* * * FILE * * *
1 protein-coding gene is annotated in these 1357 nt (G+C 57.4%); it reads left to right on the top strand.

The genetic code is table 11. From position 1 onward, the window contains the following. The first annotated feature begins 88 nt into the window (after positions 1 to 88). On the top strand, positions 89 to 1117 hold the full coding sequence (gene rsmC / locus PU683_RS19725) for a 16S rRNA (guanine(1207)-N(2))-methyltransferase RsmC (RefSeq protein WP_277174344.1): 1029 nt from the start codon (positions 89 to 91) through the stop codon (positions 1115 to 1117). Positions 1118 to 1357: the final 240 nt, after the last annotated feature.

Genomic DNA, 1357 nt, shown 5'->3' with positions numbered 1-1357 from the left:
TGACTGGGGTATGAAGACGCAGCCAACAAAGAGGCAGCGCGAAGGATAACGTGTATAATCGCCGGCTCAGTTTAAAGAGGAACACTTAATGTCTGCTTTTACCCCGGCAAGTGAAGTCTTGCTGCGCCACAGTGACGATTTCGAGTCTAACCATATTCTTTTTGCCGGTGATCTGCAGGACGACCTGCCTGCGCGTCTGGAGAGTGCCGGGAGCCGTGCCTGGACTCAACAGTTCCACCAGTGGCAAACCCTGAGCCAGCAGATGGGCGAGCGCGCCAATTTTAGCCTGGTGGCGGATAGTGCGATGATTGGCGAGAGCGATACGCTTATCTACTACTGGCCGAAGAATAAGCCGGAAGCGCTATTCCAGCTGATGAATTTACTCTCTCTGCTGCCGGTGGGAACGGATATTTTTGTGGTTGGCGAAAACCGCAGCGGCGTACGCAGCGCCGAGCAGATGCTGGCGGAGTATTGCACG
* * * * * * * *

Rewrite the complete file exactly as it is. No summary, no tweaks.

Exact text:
1 protein-coding gene is annotated in these 1357 nt (G+C 57.4%); it reads left to right on the top strand.

The genetic code is table 11. From position 1 onward, the window contains the following. The first annotated feature begins 88 nt into the window (after positions 1 to 88). On the top strand, positions 89 to 1117 hold the full coding sequence (gene rsmC / locus PU683_RS19725) for a 16S rRNA (guanine(1207)-N(2))-methyltransferase RsmC (RefSeq protein WP_277174344.1): 1029 nt from the start codon (positions 89 to 91) through the stop codon (positions 1115 to 1117). Positions 1118 to 1357: the final 240 nt, after the last annotated feature.

Genomic DNA, 1357 nt, shown 5'->3' with positions numbered 1-1357 from the left:
TGACTGGGGTATGAAGACGCAGCCAACAAAGAGGCAGCGCGAAGGATAACGTGTATAATCGCCGGCTCAGTTTAAAGAGGAACACTTAATGTCTGCTTTTACCCCGGCAAGTGAAGTCTTGCTGCGCCACAGTGACGATTTCGAGTCTAACCATATTCTTTTTGCCGGTGATCTGCAGGACGACCTGCCTGCGCGTCTGGAGAGTGCCGGGAGCCGTGCCTGGACTCAACAGTTCCACCAGTGGCAAACCCTGAGCCAGCAGATGGGCGAGCGCGCCAATTTTAGCCTGGTGGCGGATAGTGCGATGATTGGCGAGAGCGATACGCTTATCTACTACTGGCCGAAGAATAAGCCGGAAGCGCTATTCCAGCTGATGAATTTACTCTCTCTGCTGCCGGTGGGAACGGATATTTTTGTGGTTGGCGAAAACCGCAGCGGCGTACGCAGCGCCGAGCAGATGCTGGCGGAGTATTGCACG